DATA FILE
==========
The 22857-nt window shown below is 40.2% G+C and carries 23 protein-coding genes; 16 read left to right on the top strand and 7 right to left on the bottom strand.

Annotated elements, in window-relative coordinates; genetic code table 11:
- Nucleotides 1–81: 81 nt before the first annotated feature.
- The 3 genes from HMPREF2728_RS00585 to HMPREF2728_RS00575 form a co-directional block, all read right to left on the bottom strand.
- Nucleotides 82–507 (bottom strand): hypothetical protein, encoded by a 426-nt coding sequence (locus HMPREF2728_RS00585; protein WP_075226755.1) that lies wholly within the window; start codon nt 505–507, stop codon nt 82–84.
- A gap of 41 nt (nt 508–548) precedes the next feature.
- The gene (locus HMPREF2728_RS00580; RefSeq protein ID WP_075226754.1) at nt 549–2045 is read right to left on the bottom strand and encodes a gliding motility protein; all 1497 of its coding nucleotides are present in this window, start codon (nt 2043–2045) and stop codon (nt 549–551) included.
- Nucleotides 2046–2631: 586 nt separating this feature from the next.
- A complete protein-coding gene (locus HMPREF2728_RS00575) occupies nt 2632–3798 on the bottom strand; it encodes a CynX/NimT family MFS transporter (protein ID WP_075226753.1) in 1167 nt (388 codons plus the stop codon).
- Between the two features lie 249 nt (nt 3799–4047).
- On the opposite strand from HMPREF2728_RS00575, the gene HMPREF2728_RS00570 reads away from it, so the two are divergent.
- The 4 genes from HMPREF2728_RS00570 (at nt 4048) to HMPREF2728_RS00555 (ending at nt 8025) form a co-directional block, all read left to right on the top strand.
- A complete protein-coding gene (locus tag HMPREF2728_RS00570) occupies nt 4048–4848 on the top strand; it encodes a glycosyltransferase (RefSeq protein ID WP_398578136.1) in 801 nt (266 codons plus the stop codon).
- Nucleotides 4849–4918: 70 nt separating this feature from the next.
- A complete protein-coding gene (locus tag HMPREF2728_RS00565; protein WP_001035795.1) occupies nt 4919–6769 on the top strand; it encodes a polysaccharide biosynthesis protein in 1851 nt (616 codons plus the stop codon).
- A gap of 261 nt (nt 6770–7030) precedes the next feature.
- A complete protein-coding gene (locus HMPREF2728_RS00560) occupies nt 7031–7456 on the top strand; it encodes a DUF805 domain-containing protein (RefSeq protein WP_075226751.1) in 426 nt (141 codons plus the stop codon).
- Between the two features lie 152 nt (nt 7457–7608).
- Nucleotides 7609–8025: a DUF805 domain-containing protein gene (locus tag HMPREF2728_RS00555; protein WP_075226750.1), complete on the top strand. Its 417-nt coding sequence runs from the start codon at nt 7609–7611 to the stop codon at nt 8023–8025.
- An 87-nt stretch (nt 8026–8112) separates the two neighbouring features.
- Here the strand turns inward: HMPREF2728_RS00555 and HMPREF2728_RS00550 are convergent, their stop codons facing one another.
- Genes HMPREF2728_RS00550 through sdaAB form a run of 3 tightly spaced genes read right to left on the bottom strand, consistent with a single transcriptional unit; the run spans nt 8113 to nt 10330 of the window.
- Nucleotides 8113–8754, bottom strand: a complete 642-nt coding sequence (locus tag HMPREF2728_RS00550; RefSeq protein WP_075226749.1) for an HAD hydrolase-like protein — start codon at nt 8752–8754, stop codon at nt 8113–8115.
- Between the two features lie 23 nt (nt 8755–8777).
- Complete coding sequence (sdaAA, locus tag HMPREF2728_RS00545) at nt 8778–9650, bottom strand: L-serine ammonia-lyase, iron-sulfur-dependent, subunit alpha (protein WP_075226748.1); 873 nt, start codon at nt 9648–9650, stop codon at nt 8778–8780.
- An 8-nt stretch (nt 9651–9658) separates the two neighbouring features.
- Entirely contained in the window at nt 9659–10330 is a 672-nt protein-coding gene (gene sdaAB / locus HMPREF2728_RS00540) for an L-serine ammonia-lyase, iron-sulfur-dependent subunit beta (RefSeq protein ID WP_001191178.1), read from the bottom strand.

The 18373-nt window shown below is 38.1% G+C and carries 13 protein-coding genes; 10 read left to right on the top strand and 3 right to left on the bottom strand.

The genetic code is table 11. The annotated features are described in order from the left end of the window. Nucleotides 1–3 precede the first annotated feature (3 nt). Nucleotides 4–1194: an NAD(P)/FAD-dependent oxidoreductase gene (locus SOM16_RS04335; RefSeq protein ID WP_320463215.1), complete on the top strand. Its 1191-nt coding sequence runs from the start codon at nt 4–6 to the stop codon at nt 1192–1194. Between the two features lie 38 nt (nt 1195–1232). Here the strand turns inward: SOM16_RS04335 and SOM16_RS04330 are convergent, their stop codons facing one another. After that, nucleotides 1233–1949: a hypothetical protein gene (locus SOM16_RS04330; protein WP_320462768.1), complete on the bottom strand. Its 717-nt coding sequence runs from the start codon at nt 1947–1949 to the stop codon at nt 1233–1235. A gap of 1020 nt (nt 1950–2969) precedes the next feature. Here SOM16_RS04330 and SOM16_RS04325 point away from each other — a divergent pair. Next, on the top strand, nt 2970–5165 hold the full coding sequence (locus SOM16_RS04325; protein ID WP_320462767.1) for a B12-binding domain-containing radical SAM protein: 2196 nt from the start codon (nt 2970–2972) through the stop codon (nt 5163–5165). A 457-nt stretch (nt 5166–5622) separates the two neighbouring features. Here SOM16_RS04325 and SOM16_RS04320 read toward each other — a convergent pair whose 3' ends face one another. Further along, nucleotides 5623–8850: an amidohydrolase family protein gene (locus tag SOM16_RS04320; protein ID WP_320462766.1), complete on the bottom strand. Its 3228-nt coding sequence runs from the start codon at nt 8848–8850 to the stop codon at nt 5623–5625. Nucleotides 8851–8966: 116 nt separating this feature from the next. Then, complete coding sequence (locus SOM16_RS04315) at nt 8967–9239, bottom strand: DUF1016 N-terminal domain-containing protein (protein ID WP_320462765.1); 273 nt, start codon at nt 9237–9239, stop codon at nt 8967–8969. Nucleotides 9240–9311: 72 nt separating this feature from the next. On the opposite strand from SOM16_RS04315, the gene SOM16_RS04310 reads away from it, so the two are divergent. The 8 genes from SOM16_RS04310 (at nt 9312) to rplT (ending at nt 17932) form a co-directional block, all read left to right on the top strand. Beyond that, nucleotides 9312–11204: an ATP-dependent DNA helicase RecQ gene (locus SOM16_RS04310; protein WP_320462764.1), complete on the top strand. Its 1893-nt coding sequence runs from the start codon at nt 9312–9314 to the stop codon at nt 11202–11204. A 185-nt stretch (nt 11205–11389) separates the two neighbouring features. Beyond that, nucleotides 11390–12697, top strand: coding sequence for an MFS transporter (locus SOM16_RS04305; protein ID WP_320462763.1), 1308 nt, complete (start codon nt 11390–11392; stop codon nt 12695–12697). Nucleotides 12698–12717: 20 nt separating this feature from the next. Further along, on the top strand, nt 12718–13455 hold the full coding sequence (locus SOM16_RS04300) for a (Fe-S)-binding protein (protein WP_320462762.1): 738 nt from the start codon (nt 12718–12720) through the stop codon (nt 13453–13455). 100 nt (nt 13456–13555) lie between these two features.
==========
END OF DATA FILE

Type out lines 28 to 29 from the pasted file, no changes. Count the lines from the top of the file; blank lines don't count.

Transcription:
The 18373-nt window shown below is 38.1% G+C and carries 13 protein-coding genes; 10 read left to right on the top strand and 3 right to left on the bottom strand.

The genetic code is table 11. The annotated features are described in order from the left end of the window. Nucleotides 1–3 precede the first annotated feature (3 nt). Nucleotides 4–1194: an NAD(P)/FAD-dependent oxidoreductase gene (locus SOM16_RS04335; RefSeq protein ID WP_320463215.1), complete on the top strand. Its 1191-nt coding sequence runs from the start codon at nt 4–6 to the stop codon at nt 1192–1194. Between the two features lie 38 nt (nt 1195–1232). Here the strand turns inward: SOM16_RS04335 and SOM16_RS04330 are convergent, their stop codons facing one another. After that, nucleotides 1233–1949: a hypothetical protein gene (locus SOM16_RS04330; protein WP_320462768.1), complete on the bottom strand. Its 717-nt coding sequence runs from the start codon at nt 1947–1949 to the stop codon at nt 1233–1235. A gap of 1020 nt (nt 1950–2969) precedes the next feature. Here SOM16_RS04330 and SOM16_RS04325 point away from each other — a divergent pair. Next, on the top strand, nt 2970–5165 hold the full coding sequence (locus SOM16_RS04325; protein ID WP_320462767.1) for a B12-binding domain-containing radical SAM protein: 2196 nt from the start codon (nt 2970–2972) through the stop codon (nt 5163–5165). A 457-nt stretch (nt 5166–5622) separates the two neighbouring features. Here SOM16_RS04325 and SOM16_RS04320 read toward each other — a convergent pair whose 3' ends face one another. Further along, nucleotides 5623–8850: an amidohydrolase family protein gene (locus tag SOM16_RS04320; protein ID WP_320462766.1), complete on the bottom strand. Its 3228-nt coding sequence runs from the start codon at nt 8848–8850 to the stop codon at nt 5623–5625. Nucleotides 8851–8966: 116 nt separating this feature from the next. Then, complete coding sequence (locus SOM16_RS04315) at nt 8967–9239, bottom strand: DUF1016 N-terminal domain-containing protein (protein ID WP_320462765.1); 273 nt, start codon at nt 9237–9239, stop codon at nt 8967–8969. Nucleotides 9240–9311: 72 nt separating this feature from the next. On the opposite strand from SOM16_RS04315, the gene SOM16_RS04310 reads away from it, so the two are divergent. The 8 genes from SOM16_RS04310 (at nt 9312) to rplT (ending at nt 17932) form a co-directional block, all read left to right on the top strand. Beyond that, nucleotides 9312–11204: an ATP-dependent DNA helicase RecQ gene (locus SOM16_RS04310; protein WP_320462764.1), complete on the top strand. Its 1893-nt coding sequence runs from the start codon at nt 9312–9314 to the stop codon at nt 11202–11204. A 185-nt stretch (nt 11205–11389) separates the two neighbouring features. Beyond that, nucleotides 11390–12697, top strand: coding sequence for an MFS transporter (locus SOM16_RS04305; protein ID WP_320462763.1), 1308 nt, complete (start codon nt 11390–11392; stop codon nt 12695–12697). Nucleotides 12698–12717: 20 nt separating this feature from the next. Further along, on the top strand, nt 12718–13455 hold the full coding sequence (locus SOM16_RS04300) for a (Fe-S)-binding protein (protein WP_320462762.1): 738 nt from the start codon (nt 12718–12720) through the stop codon (nt 13453–13455). 100 nt (nt 13456–13555) lie between these two features.